Ten cent movies: Robo Vampire

A while back, I bought this 50-movie set, Sci-Fi Invasion, for five bucks. That adds up to ten cents per movie. The packaging for 1988’s Robo Vampire promises a cyborg battling vampires. Oh, how I wish it was that.


Here’s what happens: A drug kingpin has a bunch of vampires under his control, and he’s using them to get the cops off his tail. One cop is injured and brought back to life as a Robocop rip-off. There’s a subplot about a female ghost in love with a gorilla monster, and an additional subplot about a bunch of tough guys out to rescue a kidnapped woman.


Speculative spectacle: I don’t even know. Our cyber-hero looks like an ordinary guy wrapped up in tinfoil. At one point, his enemies blow him up in a massive explosion, only he’s fine the next time we see him. The vampires, meanwhile, get around by hopping instead of walking. They look like little kids playing Easter Bunny.


Sleaze factor: The lady ghost cavorts in a see-through top, the female kidnapping victim is used and abused by her captors, and some random skeezy guy spies on a girl while she’s skinny-dipping.


Quantum quotables: “We’re changing the drug smuggling business to a variation on the body-smuggling business.” – a sinister crimelord, who clearly knows what he’s doing.

What the felgercarb? Where to begin?!? There’s one woman’s obvious male stunt double, our hero digging a path under a small fire instead of just walking around it, the fact that the gorilla monster also has teleportation powers, a parasol thrown like a boomerang, one guy’s fried chicken lunch magically flying around the room… there’s no end to the random nonsense.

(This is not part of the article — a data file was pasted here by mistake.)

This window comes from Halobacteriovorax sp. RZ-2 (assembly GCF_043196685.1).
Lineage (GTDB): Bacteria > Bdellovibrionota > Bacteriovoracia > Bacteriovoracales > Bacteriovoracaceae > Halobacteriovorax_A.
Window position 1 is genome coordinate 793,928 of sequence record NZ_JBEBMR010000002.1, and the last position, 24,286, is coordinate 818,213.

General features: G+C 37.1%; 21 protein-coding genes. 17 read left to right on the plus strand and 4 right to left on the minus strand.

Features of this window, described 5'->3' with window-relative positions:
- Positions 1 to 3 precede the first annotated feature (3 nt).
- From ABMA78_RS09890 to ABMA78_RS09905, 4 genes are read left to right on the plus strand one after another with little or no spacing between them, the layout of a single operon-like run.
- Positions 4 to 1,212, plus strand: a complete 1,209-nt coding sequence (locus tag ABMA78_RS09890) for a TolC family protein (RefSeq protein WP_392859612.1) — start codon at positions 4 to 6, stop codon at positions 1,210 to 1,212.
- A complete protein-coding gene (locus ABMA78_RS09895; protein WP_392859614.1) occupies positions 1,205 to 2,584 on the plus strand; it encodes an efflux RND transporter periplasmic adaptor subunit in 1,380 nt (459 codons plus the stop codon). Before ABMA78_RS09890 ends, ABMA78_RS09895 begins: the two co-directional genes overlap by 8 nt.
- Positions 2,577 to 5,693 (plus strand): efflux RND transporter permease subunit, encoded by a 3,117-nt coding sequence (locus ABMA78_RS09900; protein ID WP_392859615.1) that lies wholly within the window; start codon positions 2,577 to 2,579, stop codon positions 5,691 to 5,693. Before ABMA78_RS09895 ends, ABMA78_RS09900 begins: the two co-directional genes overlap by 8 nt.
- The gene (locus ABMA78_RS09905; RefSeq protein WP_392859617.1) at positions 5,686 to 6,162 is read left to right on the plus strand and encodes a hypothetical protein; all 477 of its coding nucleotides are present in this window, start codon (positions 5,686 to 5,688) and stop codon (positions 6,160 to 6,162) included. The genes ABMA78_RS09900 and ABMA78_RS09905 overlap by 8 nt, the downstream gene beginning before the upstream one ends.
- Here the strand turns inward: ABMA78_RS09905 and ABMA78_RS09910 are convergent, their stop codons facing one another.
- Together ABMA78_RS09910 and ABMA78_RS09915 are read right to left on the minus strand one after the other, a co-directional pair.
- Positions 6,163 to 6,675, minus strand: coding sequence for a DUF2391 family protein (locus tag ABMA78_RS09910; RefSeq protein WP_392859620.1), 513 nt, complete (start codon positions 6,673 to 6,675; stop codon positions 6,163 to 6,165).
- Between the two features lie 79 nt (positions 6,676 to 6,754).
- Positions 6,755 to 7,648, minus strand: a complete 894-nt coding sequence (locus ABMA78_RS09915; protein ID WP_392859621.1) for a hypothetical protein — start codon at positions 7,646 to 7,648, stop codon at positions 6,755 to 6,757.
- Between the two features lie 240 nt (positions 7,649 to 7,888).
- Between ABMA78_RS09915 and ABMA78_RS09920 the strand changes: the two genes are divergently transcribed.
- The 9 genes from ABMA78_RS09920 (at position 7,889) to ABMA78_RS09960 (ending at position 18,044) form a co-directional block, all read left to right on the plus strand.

Microcosmic minutiae: Producers had the rights to some other low-budget Asian action movie, so they spliced huge chunks of it into this movie, accounting for about half of the running time. This would be the kidnapping plot. I spent a couple of hours trying to find out what movie that originally was, but no luck.

Worth ten cents? Robo Vampire isn’t a movie. It’s just footage. Stringing a bunch of unrelated scenes together does not automatically make a narrative. We’ll all just have to wait until someone makes a real cyborg versus vampires movie.


Want more? Check out my book, CINE HIGH, now available for the Kindle and the free Kindle app.


About Mac McEntire

Author of CINE HIGH. amazon.com/dp/B00859NDJ8
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